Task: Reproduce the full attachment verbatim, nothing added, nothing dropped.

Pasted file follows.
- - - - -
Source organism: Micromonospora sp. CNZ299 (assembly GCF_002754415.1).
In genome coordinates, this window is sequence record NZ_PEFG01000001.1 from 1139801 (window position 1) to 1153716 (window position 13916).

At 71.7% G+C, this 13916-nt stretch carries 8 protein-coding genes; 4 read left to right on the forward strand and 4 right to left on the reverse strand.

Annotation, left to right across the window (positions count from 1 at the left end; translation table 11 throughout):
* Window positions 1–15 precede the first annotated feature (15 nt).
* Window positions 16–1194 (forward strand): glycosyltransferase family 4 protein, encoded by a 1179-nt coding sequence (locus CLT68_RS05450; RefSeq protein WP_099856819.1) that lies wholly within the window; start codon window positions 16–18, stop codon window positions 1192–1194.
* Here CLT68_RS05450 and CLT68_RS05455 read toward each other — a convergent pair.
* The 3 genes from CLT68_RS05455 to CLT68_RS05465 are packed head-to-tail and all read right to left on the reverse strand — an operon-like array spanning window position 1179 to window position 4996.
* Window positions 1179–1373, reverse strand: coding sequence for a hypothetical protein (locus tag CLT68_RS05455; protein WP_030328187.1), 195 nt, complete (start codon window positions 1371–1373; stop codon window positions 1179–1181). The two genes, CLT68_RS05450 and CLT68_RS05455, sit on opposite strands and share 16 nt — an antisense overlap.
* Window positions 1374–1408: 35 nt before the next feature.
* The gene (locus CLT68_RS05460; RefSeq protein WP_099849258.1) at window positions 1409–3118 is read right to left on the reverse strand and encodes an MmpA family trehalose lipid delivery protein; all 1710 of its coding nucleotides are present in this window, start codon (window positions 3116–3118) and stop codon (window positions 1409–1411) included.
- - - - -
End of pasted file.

Source organism: Micromonospora sp. CNZ299 (assembly GCF_002754415.1).
In genome coordinates, this window is sequence record NZ_PEFG01000001.1 from 1139801 (window position 1) to 1153716 (window position 13916).

At 71.7% G+C, this 13916-nt stretch carries 8 protein-coding genes; 4 read left to right on the forward strand and 4 right to left on the reverse strand.

Annotation, left to right across the window (positions count from 1 at the left end; translation table 11 throughout):
* Window positions 1–15 precede the first annotated feature (15 nt).
* Window positions 16–1194 (forward strand): glycosyltransferase family 4 protein, encoded by a 1179-nt coding sequence (locus CLT68_RS05450; RefSeq protein WP_099856819.1) that lies wholly within the window; start codon window positions 16–18, stop codon window positions 1192–1194.
* Here CLT68_RS05450 and CLT68_RS05455 read toward each other — a convergent pair.
* The 3 genes from CLT68_RS05455 to CLT68_RS05465 are packed head-to-tail and all read right to left on the reverse strand — an operon-like array spanning window position 1179 to window position 4996.
* Window positions 1179–1373, reverse strand: coding sequence for a hypothetical protein (locus tag CLT68_RS05455; protein WP_030328187.1), 195 nt, complete (start codon window positions 1371–1373; stop codon window positions 1179–1181). The two genes, CLT68_RS05450 and CLT68_RS05455, sit on opposite strands and share 16 nt — an antisense overlap.
* Window positions 1374–1408: 35 nt before the next feature.
* The gene (locus CLT68_RS05460; RefSeq protein WP_099849258.1) at window positions 1409–3118 is read right to left on the reverse strand and encodes an MmpA family trehalose lipid delivery protein; all 1710 of its coding nucleotides are present in this window, start codon (window positions 3116–3118) and stop codon (window positions 1409–1411) included.